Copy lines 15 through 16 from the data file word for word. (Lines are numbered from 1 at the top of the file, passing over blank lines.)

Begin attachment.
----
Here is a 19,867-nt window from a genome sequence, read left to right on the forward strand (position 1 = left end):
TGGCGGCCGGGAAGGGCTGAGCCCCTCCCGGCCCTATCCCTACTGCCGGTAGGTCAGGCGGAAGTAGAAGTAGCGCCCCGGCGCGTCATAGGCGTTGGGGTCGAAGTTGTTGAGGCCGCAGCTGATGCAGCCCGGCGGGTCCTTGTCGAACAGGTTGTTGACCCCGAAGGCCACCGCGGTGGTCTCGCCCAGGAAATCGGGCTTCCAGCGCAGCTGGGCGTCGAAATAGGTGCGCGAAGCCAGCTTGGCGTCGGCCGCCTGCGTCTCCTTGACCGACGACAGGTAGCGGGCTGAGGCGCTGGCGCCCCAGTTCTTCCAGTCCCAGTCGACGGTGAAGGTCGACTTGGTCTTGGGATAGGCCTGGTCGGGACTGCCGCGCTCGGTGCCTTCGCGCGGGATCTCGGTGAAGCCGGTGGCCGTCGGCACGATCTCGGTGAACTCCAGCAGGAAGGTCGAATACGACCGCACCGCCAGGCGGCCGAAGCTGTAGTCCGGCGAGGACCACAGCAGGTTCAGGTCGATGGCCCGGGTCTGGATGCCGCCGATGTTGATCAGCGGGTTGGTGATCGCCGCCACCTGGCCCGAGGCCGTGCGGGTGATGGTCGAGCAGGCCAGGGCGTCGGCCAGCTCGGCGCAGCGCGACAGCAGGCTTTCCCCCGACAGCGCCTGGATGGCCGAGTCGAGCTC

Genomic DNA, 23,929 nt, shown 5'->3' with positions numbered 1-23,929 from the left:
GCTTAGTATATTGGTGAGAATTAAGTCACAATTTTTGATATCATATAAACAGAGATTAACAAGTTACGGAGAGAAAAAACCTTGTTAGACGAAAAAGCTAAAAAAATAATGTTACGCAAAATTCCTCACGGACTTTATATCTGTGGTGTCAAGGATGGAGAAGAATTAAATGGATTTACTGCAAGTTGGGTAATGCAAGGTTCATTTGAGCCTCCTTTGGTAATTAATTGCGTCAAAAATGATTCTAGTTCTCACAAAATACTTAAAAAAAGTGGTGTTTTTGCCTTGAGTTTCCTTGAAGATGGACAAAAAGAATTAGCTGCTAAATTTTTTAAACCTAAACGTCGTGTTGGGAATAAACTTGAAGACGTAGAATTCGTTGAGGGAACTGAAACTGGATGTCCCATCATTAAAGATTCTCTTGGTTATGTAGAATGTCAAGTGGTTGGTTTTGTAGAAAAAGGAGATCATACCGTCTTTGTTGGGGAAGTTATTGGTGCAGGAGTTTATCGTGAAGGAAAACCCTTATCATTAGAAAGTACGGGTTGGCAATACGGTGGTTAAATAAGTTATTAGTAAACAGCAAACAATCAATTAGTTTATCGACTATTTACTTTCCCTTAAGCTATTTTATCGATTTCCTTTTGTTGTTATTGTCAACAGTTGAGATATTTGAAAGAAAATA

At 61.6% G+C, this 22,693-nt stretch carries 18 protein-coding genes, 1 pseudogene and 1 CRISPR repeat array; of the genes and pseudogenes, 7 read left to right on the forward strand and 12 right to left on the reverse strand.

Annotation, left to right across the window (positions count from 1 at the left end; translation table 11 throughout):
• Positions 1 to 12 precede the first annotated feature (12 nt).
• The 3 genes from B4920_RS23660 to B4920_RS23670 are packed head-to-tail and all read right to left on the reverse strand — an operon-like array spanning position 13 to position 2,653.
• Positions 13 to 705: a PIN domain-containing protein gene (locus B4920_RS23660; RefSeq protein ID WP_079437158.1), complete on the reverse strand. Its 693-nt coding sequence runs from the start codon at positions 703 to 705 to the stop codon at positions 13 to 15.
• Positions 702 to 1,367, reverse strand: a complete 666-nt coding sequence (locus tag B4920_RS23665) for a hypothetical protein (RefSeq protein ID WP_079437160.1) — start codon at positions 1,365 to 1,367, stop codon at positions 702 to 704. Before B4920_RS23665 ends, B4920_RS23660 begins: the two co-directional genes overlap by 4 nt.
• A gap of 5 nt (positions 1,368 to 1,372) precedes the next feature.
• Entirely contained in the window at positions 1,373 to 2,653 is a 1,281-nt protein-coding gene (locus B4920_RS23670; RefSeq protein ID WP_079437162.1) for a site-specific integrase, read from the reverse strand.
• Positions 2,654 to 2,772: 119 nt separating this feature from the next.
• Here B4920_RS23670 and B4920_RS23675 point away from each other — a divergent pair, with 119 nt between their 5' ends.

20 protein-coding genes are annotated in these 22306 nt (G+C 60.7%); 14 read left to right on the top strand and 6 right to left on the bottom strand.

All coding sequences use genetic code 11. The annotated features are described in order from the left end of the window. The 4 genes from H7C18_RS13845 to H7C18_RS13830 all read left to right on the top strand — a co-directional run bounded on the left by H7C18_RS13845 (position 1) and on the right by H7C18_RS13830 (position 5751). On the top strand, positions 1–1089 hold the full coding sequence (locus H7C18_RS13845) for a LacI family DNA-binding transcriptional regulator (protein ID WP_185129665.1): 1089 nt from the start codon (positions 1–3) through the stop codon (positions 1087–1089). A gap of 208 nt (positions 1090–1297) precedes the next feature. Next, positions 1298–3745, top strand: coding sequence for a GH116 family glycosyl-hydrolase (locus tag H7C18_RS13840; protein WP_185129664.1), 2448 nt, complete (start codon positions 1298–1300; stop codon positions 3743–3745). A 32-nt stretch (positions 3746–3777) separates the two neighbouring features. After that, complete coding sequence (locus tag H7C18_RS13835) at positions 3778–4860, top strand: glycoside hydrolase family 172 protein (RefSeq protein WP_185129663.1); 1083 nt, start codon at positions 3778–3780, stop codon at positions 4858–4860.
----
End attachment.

20 protein-coding genes are annotated in these 22306 nt (G+C 60.7%); 14 read left to right on the top strand and 6 right to left on the bottom strand.

All coding sequences use genetic code 11. The annotated features are described in order from the left end of the window. The 4 genes from H7C18_RS13845 to H7C18_RS13830 all read left to right on the top strand — a co-directional run bounded on the left by H7C18_RS13845 (position 1) and on the right by H7C18_RS13830 (position 5751). On the top strand, positions 1–1089 hold the full coding sequence (locus H7C18_RS13845) for a LacI family DNA-binding transcriptional regulator (protein ID WP_185129665.1): 1089 nt from the start codon (positions 1–3) through the stop codon (positions 1087–1089). A gap of 208 nt (positions 1090–1297) precedes the next feature. Next, positions 1298–3745, top strand: coding sequence for a GH116 family glycosyl-hydrolase (locus tag H7C18_RS13840; protein WP_185129664.1), 2448 nt, complete (start codon positions 1298–1300; stop codon positions 3743–3745). A 32-nt stretch (positions 3746–3777) separates the two neighbouring features. After that, complete coding sequence (locus tag H7C18_RS13835) at positions 3778–4860, top strand: glycoside hydrolase family 172 protein (RefSeq protein WP_185129663.1); 1083 nt, start codon at positions 3778–3780, stop codon at positions 4858–4860.